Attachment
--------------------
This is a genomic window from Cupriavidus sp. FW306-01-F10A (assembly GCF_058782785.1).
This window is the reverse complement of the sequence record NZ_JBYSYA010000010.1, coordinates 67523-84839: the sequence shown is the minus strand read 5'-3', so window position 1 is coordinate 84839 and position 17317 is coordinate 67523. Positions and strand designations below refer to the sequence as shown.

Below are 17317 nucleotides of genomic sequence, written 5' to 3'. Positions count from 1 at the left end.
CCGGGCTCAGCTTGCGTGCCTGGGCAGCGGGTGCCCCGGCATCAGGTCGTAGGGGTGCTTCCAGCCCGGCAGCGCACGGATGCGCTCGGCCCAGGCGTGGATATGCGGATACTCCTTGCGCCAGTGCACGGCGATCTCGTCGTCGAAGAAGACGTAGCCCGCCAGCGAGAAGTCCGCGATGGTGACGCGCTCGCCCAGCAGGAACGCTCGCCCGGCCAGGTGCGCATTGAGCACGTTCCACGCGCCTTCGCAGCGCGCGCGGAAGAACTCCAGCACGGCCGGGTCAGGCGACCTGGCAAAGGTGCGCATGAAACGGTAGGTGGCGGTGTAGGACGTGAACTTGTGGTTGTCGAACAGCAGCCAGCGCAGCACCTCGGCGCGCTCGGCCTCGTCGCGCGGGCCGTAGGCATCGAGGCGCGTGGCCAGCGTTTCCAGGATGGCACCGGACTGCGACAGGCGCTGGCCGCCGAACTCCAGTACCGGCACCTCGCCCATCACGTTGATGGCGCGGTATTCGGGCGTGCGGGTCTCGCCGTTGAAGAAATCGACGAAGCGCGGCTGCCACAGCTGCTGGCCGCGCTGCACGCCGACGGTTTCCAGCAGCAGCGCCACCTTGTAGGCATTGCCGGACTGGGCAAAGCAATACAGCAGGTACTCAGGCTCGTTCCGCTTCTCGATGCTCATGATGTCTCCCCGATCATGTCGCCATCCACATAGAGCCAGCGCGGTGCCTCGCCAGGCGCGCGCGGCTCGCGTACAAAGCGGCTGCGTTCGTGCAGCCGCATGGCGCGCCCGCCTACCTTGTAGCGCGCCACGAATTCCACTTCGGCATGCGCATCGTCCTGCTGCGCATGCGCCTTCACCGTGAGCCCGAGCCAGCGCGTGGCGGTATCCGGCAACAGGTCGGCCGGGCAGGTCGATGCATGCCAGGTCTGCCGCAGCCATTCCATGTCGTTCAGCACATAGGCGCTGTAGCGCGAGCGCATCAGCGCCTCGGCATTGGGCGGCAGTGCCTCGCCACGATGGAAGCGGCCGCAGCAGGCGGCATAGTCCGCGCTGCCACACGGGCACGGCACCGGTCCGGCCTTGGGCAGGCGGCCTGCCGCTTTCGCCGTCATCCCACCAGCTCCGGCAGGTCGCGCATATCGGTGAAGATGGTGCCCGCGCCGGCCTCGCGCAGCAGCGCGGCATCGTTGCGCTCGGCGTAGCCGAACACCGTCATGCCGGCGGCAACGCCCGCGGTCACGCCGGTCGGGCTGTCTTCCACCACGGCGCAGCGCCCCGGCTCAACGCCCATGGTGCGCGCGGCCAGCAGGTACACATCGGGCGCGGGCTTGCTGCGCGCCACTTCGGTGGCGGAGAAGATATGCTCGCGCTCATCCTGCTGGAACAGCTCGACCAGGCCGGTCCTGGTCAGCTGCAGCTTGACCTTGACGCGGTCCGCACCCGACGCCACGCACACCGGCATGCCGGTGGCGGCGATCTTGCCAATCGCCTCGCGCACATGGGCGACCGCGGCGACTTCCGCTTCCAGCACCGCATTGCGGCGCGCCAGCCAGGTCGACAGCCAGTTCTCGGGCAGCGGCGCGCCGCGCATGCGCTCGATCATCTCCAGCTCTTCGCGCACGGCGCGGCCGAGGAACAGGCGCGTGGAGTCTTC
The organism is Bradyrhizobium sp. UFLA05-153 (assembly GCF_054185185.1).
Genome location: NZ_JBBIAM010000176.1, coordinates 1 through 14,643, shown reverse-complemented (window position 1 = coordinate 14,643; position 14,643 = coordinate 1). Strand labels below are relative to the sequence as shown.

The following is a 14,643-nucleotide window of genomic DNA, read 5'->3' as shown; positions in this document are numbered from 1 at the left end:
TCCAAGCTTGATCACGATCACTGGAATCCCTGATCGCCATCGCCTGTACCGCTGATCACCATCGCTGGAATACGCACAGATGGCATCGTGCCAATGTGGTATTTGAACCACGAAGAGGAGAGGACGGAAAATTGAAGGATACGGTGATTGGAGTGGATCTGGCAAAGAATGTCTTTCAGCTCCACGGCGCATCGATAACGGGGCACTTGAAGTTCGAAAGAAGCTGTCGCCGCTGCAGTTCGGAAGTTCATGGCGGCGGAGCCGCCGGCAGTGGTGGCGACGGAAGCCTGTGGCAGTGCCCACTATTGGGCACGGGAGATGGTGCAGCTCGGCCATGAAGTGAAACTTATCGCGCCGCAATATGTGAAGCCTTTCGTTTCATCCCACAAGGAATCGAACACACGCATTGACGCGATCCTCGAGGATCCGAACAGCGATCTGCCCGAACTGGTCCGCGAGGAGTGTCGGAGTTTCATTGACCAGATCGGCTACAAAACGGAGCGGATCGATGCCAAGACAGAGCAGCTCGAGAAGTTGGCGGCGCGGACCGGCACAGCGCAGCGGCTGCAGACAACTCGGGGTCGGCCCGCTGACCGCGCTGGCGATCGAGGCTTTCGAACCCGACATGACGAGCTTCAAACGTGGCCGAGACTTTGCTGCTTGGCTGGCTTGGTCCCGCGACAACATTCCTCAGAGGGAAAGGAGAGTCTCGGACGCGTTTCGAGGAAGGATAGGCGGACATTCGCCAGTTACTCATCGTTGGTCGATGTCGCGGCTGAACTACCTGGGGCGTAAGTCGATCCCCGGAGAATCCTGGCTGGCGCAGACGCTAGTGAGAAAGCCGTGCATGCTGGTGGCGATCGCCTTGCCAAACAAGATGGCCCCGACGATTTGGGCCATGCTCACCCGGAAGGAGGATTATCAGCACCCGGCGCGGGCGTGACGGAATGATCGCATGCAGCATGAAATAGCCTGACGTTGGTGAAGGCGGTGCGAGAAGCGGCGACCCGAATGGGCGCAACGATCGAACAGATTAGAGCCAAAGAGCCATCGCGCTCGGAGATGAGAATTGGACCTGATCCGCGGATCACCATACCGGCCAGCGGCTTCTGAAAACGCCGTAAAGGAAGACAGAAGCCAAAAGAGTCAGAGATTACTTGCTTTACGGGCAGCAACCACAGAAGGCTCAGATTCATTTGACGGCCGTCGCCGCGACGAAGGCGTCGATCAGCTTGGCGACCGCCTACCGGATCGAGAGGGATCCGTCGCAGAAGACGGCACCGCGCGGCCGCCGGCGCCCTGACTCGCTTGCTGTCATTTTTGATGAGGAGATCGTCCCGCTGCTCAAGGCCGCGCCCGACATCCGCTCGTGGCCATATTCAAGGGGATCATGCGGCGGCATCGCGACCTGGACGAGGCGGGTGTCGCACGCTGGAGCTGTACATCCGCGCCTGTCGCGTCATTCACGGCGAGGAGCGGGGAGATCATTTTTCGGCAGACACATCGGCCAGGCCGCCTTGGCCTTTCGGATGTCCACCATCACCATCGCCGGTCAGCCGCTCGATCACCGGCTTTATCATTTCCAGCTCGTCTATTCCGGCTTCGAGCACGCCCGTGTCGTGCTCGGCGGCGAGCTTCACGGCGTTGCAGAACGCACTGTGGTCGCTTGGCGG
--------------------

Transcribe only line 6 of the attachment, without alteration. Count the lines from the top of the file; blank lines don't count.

Genome location: NZ_JBBIAM010000176.1, coordinates 1 through 14,643, shown reverse-complemented (window position 1 = coordinate 14,643; position 14,643 = coordinate 1). Strand labels below are relative to the sequence as shown.